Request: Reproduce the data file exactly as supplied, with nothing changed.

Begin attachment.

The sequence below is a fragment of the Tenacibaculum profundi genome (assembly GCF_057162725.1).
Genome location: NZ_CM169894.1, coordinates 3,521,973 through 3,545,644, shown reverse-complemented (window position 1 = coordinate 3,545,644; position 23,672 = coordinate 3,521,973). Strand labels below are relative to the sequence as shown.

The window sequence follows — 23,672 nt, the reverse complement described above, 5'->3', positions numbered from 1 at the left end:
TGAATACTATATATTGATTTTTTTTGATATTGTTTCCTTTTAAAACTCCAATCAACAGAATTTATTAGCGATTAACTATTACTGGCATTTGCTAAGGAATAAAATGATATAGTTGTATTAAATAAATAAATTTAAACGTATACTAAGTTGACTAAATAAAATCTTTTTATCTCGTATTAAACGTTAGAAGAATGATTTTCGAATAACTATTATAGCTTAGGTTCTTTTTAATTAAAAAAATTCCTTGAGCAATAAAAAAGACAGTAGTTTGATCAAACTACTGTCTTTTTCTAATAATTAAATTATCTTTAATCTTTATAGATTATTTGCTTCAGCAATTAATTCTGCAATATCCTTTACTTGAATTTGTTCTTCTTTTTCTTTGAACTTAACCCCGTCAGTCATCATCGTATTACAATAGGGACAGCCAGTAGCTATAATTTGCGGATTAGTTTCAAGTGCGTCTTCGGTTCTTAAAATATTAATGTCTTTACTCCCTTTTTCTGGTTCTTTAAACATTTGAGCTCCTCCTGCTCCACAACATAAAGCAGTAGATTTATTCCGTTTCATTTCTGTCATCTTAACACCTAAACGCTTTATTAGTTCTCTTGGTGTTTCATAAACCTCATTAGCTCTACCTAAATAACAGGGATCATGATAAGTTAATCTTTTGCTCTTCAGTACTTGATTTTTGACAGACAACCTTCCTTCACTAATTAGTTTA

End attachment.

The sequence below is a fragment of the Tenacibaculum profundi genome (assembly GCF_057162725.1).
Genome location: NZ_CM169894.1, coordinates 3,521,973 through 3,545,644, shown reverse-complemented (window position 1 = coordinate 3,545,644; position 23,672 = coordinate 3,521,973). Strand labels below are relative to the sequence as shown.

The window sequence follows — 23,672 nt, the reverse complement described above, 5'->3', positions numbered from 1 at the left end:
TGAATACTATATATTGATTTTTTTTGATATTGTTTCCTTTTAAAACTCCAATCAACAGAATTTATTAGCGATTAACTATTACTGGCATTTGCTAAGGAATAAAATGATATAGTTGTATTAAATAAATAAATTTAAACGTATACTAAGTTGACTAAATAAAATCTTTTTATCTCGTATTAAACGTTAGAAGAATGATTTTCGAATAACTATTATAGCTTAGGTTCTTTTTAATTAAAAAAATTCCTTGAGCAATAAAAAAGACAGTAGTTTGATCAAACTACTGTCTTTTTCTAATAATTAAATTATCTTTAATCTTTATAGATTATTTGCTTCAGCAATTAATTCTGCAATATCCTTTACTTGAATTTGTTCTTCTTTTTCTTTGAACTTAACCCCGTCAGTCATCATCGTATTACAATAGGGACAGCCAGTAGCTATAATTTGCGGATTAGTTTCAAGTGCGTCTTCGGTTCTTAAAATATTAATGTCTTTACTCCCTTTTTCTGGTTCTTTAAACATTTGAGCTCCTCCTGCTCCACAACATAAAGCAGTAGATTTATTCCGTTTCATTTCTGTCATCTTAACACCTAAACGCTTTATTAGTTCTCTTGGTGTTTCATAAACCTCATTAGCTCTACCTAAATAACAGGGATCATGATAAGTTAATCTTTTGCTCTTCAGTACTTGATTTTTGACAGACAACCTTCCTTCACTAATTAGTTTA